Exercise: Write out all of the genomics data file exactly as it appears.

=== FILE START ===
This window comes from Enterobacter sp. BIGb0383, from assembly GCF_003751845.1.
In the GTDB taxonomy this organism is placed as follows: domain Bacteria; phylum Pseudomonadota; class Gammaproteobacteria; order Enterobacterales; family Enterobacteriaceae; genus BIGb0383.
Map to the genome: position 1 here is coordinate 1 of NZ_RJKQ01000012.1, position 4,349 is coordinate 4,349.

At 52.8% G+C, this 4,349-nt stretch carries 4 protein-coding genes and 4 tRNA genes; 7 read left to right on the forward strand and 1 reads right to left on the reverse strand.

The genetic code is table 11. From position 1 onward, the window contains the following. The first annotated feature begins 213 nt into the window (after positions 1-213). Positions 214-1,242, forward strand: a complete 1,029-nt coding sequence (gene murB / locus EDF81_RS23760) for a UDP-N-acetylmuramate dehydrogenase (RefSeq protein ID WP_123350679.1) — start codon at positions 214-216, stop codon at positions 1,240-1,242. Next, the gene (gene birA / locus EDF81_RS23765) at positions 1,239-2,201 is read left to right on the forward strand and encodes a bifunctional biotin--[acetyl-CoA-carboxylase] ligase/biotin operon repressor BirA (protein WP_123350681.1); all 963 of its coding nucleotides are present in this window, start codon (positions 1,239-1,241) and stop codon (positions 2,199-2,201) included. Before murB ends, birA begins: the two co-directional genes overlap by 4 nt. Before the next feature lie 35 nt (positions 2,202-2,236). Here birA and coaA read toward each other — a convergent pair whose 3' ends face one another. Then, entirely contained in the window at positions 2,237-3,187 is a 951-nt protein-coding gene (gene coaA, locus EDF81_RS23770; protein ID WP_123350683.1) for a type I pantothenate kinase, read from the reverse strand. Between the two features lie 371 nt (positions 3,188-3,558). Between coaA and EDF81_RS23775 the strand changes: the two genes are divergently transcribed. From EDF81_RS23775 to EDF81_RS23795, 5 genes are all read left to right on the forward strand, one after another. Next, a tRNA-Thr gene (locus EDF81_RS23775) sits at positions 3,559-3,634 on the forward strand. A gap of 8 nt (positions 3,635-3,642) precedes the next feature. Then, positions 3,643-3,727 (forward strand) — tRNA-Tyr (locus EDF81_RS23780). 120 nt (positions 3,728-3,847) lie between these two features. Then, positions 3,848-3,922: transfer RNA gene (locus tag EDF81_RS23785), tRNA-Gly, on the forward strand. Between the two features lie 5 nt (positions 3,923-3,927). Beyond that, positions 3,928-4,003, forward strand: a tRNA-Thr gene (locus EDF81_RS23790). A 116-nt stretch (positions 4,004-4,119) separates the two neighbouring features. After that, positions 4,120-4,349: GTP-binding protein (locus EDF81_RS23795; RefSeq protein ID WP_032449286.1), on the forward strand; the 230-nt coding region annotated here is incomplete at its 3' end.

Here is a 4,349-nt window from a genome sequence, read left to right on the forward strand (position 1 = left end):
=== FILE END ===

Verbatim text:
This window comes from Enterobacter sp. BIGb0383, from assembly GCF_003751845.1.
In the GTDB taxonomy this organism is placed as follows: domain Bacteria; phylum Pseudomonadota; class Gammaproteobacteria; order Enterobacterales; family Enterobacteriaceae; genus BIGb0383.
Map to the genome: position 1 here is coordinate 1 of NZ_RJKQ01000012.1, position 4,349 is coordinate 4,349.

At 52.8% G+C, this 4,349-nt stretch carries 4 protein-coding genes and 4 tRNA genes; 7 read left to right on the forward strand and 1 reads right to left on the reverse strand.

The genetic code is table 11. From position 1 onward, the window contains the following. The first annotated feature begins 213 nt into the window (after positions 1-213). Positions 214-1,242, forward strand: a complete 1,029-nt coding sequence (gene murB / locus EDF81_RS23760) for a UDP-N-acetylmuramate dehydrogenase (RefSeq protein ID WP_123350679.1) — start codon at positions 214-216, stop codon at positions 1,240-1,242. Next, the gene (gene birA / locus EDF81_RS23765) at positions 1,239-2,201 is read left to right on the forward strand and encodes a bifunctional biotin--[acetyl-CoA-carboxylase] ligase/biotin operon repressor BirA (protein WP_123350681.1); all 963 of its coding nucleotides are present in this window, start codon (positions 1,239-1,241) and stop codon (positions 2,199-2,201) included. Before murB ends, birA begins: the two co-directional genes overlap by 4 nt. Before the next feature lie 35 nt (positions 2,202-2,236). Here birA and coaA read toward each other — a convergent pair whose 3' ends face one another. Then, entirely contained in the window at positions 2,237-3,187 is a 951-nt protein-coding gene (gene coaA, locus EDF81_RS23770; protein ID WP_123350683.1) for a type I pantothenate kinase, read from the reverse strand. Between the two features lie 371 nt (positions 3,188-3,558). Between coaA and EDF81_RS23775 the strand changes: the two genes are divergently transcribed. From EDF81_RS23775 to EDF81_RS23795, 5 genes are all read left to right on the forward strand, one after another. Next, a tRNA-Thr gene (locus EDF81_RS23775) sits at positions 3,559-3,634 on the forward strand. A gap of 8 nt (positions 3,635-3,642) precedes the next feature. Then, positions 3,643-3,727 (forward strand) — tRNA-Tyr (locus EDF81_RS23780). 120 nt (positions 3,728-3,847) lie between these two features. Then, positions 3,848-3,922: transfer RNA gene (locus tag EDF81_RS23785), tRNA-Gly, on the forward strand. Between the two features lie 5 nt (positions 3,923-3,927). Beyond that, positions 3,928-4,003, forward strand: a tRNA-Thr gene (locus EDF81_RS23790). A 116-nt stretch (positions 4,004-4,119) separates the two neighbouring features. After that, positions 4,120-4,349: GTP-binding protein (locus EDF81_RS23795; RefSeq protein ID WP_032449286.1), on the forward strand; the 230-nt coding region annotated here is incomplete at its 3' end.

Here is a 4,349-nt window from a genome sequence, read left to right on the forward strand (position 1 = left end):